Salvadoran teenager becomes Bitcoin teacher, no longer earning ‘6 dollars a day’

CoinTelegraph reported:

A Salvadoran teenager has shared his journey after completing El Salvador’s Bitcoin diploma program, Mi Primer Bitcoin — my first Bitcoin. Now, Gerardo Moran has returned to his former high school to educate the teachers about Bitcoin (BTC).

In a series of tweets on July 8, the 18-year-old revealed that Mi Primer Bitcoin, backed by El Salvador’s Ministry of Education, allowed him to leave behind his life in construction, “earning 6 dollars a day.”

Moran revealed that he has been working since he was 11, mainly in construction and tourism, and could never wrap his head around how Salvadoran citizens worked so hard for little reward.

“I’ve tried to reason why people in my country worked so much for so little money” Moran stated on Twitter, adding that he was working for not much money at all:

“Earning 6 dollars a day doing construction wasn’t feasible for me anymore, so I quit without knowing there was an opportunity ahead”.

Related: El Salvador’s Bitcoin strategy evolved with the bear market in 2022

Moran explained that his school put out a call for students interested in taking the Bitcoin diploma course, so he applied and quickly excelled in the course.

Moran revealed that he is now “leading Bitcoin education” in his hometown, training and teaching the Bitcoin diploma to a group of eight senior professors at his former high school, Antonio J. Alfaro.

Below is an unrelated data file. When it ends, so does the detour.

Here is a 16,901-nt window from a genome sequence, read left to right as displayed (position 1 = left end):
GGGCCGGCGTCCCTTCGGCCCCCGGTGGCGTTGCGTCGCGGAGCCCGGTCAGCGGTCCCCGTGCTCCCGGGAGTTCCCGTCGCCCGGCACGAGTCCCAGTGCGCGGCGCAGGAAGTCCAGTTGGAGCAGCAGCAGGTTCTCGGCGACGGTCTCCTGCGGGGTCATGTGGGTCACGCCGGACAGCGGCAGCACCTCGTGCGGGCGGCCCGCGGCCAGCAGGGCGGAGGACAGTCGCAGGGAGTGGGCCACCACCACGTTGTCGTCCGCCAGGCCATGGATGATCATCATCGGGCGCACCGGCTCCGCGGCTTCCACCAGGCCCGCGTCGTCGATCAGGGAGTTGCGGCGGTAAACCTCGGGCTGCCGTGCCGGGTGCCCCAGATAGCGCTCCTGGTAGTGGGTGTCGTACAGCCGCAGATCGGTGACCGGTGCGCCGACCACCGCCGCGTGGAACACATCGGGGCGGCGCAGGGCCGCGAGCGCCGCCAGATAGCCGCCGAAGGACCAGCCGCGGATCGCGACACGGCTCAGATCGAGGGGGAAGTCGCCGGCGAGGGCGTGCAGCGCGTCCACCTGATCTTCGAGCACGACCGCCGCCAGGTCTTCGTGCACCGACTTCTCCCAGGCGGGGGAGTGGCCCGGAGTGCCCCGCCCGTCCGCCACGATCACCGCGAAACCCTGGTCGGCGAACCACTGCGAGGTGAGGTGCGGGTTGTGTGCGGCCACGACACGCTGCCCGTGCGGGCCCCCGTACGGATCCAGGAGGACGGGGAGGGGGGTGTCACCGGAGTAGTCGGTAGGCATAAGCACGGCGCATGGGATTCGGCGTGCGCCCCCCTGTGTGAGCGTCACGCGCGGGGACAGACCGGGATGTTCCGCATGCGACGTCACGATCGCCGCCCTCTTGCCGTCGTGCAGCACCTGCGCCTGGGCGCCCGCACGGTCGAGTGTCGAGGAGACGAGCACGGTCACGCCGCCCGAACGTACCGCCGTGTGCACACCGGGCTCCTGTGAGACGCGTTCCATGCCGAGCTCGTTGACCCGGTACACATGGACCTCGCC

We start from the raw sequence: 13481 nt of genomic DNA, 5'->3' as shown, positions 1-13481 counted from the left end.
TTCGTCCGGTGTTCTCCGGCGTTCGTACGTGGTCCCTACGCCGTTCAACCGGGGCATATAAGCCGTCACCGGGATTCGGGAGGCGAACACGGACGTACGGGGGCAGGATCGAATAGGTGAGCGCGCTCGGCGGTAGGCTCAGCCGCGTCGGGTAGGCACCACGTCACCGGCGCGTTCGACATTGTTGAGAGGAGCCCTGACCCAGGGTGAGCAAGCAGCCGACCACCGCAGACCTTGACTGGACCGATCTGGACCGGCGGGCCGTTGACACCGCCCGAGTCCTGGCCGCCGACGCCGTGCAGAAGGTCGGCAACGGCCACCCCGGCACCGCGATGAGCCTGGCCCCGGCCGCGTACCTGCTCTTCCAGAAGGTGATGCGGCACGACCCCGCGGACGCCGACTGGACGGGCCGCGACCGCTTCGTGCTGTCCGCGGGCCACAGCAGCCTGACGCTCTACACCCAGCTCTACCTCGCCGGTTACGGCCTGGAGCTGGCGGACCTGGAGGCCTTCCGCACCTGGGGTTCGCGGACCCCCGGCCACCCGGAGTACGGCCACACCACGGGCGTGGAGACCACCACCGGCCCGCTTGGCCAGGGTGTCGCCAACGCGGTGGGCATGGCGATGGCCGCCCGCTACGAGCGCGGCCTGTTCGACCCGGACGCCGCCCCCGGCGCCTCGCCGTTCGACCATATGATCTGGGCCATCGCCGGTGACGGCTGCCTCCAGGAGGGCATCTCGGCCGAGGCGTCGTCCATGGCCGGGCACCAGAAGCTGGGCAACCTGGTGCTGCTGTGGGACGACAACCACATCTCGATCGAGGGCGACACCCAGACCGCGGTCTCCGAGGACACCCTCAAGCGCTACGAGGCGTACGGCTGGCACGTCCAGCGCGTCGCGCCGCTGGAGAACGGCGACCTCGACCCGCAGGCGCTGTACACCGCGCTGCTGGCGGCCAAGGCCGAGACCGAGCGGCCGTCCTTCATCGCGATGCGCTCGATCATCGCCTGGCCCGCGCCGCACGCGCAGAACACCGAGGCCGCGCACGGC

Cointelegraph previously reported that Mi Primer Bitcoin has raised over 1 BTC in donations from generous Bitcoin education advocates worldwide. 

From Poland to Canada, people worldwide sent satoshis over the Lightning Network to support the growth of El Salvador’s Bitcoin diploma program.

In August 2022, El Salvador’s director of education Gilberto Motto, told Cointelegraph that the government is focusing on educating its citizens about Bitcoin — especially teenagers. 

“If we could reach every 16-year-old or 17-year-old in the country, we will effectively teach the entire country in one year because that demographic is really strategic. They go home, and they’ll talk to their parents, their aunts, their uncles, their little brothers and sisters.”

Magazine: What it’s actually like to use Bitcoin in El Salvador

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